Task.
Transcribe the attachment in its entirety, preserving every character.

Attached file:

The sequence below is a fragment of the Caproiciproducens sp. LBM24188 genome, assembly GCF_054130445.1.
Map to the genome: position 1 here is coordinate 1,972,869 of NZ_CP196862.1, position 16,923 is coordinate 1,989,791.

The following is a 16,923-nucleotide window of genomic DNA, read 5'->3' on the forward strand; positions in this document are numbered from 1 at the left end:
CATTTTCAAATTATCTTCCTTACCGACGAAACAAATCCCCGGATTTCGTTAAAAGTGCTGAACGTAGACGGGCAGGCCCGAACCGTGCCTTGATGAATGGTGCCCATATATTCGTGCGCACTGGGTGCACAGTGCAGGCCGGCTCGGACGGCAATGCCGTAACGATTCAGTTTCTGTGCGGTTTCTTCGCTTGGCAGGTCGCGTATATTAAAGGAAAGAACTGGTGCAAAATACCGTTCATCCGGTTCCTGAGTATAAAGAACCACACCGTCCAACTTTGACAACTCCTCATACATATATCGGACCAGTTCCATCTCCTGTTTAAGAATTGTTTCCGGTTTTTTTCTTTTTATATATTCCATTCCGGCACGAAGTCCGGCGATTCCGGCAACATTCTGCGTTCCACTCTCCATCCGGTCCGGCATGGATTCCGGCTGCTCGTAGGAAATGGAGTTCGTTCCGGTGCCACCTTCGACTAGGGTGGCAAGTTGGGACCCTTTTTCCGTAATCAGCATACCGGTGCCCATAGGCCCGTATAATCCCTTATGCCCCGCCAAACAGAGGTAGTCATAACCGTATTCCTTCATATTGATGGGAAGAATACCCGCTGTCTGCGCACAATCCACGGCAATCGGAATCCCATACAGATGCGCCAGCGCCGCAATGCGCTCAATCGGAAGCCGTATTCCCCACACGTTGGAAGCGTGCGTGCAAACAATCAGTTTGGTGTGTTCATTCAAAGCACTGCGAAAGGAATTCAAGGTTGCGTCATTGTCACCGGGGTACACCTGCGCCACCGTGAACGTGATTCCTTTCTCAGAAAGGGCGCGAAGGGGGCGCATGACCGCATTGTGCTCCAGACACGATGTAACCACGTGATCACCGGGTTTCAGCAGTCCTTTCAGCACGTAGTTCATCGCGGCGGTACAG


The sequence below is a fragment of the Caproiciproducens sp. LBM24188 genome, assembly GCF_054130445.1.
Map to the genome: position 1 here is coordinate 1,972,869 of NZ_CP196862.1, position 16,923 is coordinate 1,989,791.

The following is a 16,923-nucleotide window of genomic DNA, read 5'->3' on the forward strand; positions in this document are numbered from 1 at the left end:
CATTTTCAAATTATCTTCCTTACCGACGAAACAAATCCCCGGATTTCGTTAAAAGTGCTGAACGTAGACGGGCAGGCCCGAACCGTGCCTTGATGAATGGTGCCCATATATTCGTGCGCACTGGGTGCACAGTGCAGGCCGGCTCGGACGGCAATGCCGTAACGATTCAGTTTCTGTGCGGTTTCTTCGCTTGGCAGGTCGCGTATATTAAAGGAAAGAACTGGTGCAAAATACCGTTCATCCGGTTCCTGAGTATAAAGAACCACACCGTCCAACTTTGACAACTCCTCATACATATATCGGACCAGTTCCATCTCCTGTTTAAGAATTGTTTCCGGTTTTTTTCTTTTTATATATTCCATTCCGGCACGAAGTCCGGCGATTCCGGCAACATTCTGCGTTCCACTCTCCATCCGGTCCGGCATGGATTCCGGCTGCTCGTAGGAAATGGAGTTCGTTCCGGTGCCACCTTCGACTAGGGTGGCAAGTTGGGACCCTTTTTCCGTAATCAGCATACCGGTGCCCATAGGCCCGTATAATCCCTTATGCCCCGCCAAACAGAGGTAGTCATAACCGTATTCCTTCATATTGATGGGAAGAATACCCGCTGTCTGCGCACAATCCACGGCAATCGGAATCCCATACAGATGCGCCAGCGCCGCAATGCGCTCAATCGGAAGCCGTATTCCCCACACGTTGGAAGCGTGCGTGCAAACAATCAGTTTGGTGTGTTCATTCAAAGCACTGCGAAAGGAATTCAAGGTTGCGTCATTGTCACCGGGGTACACCTGCGCCACCGTGAACGTGATTCCTTTCTCAGAAAGGGCGCGAAGGGGGCGCATGACCGCATTGTGCTCCAGACACGATGTAACCACGTGATCACCGGGTTTCAGCAGTCCTTTCAGCACGTAGTTCATCGCGGCGGTACAG